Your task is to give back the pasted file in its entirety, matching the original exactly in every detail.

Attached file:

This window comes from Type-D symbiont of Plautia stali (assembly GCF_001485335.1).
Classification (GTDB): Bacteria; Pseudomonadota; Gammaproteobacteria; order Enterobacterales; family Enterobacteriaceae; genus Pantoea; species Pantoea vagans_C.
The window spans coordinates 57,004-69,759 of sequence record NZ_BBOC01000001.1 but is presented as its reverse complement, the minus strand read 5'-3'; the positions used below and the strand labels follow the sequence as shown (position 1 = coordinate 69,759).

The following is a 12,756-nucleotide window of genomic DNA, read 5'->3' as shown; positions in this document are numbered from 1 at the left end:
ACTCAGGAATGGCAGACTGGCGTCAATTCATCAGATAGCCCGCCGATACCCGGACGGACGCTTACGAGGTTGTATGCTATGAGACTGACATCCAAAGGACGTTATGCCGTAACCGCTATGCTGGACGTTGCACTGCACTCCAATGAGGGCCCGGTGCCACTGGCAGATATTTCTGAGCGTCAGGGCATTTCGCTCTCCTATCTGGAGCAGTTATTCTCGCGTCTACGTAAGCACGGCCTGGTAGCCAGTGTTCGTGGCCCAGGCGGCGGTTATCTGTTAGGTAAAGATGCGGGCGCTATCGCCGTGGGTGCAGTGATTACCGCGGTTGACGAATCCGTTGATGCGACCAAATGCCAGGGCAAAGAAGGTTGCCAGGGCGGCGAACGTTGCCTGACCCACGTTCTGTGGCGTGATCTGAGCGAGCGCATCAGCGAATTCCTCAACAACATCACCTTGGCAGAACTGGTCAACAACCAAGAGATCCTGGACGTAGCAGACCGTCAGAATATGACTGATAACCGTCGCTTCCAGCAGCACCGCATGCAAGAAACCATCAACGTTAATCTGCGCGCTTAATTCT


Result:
This window comes from Type-D symbiont of Plautia stali (assembly GCF_001485335.1).
Classification (GTDB): Bacteria; Pseudomonadota; Gammaproteobacteria; order Enterobacterales; family Enterobacteriaceae; genus Pantoea; species Pantoea vagans_C.
The window spans coordinates 57,004-69,759 of sequence record NZ_BBOC01000001.1 but is presented as its reverse complement, the minus strand read 5'-3'; the positions used below and the strand labels follow the sequence as shown (position 1 = coordinate 69,759).

The following is a 12,756-nucleotide window of genomic DNA, read 5'->3' as shown; positions in this document are numbered from 1 at the left end:
ACTCAGGAATGGCAGACTGGCGTCAATTCATCAGATAGCCCGCCGATACCCGGACGGACGCTTACGAGGTTGTATGCTATGAGACTGACATCCAAAGGACGTTATGCCGTAACCGCTATGCTGGACGTTGCACTGCACTCCAATGAGGGCCCGGTGCCACTGGCAGATATTTCTGAGCGTCAGGGCATTTCGCTCTCCTATCTGGAGCAGTTATTCTCGCGTCTACGTAAGCACGGCCTGGTAGCCAGTGTTCGTGGCCCAGGCGGCGGTTATCTGTTAGGTAAAGATGCGGGCGCTATCGCCGTGGGTGCAGTGATTACCGCGGTTGACGAATCCGTTGATGCGACCAAATGCCAGGGCAAAGAAGGTTGCCAGGGCGGCGAACGTTGCCTGACCCACGTTCTGTGGCGTGATCTGAGCGAGCGCATCAGCGAATTCCTCAACAACATCACCTTGGCAGAACTGGTCAACAACCAAGAGATCCTGGACGTAGCAGACCGTCAGAATATGACTGATAACCGTCGCTTCCAGCAGCACCGCATGCAAGAAACCATCAACGTTAATCTGCGCGCTTAATTCT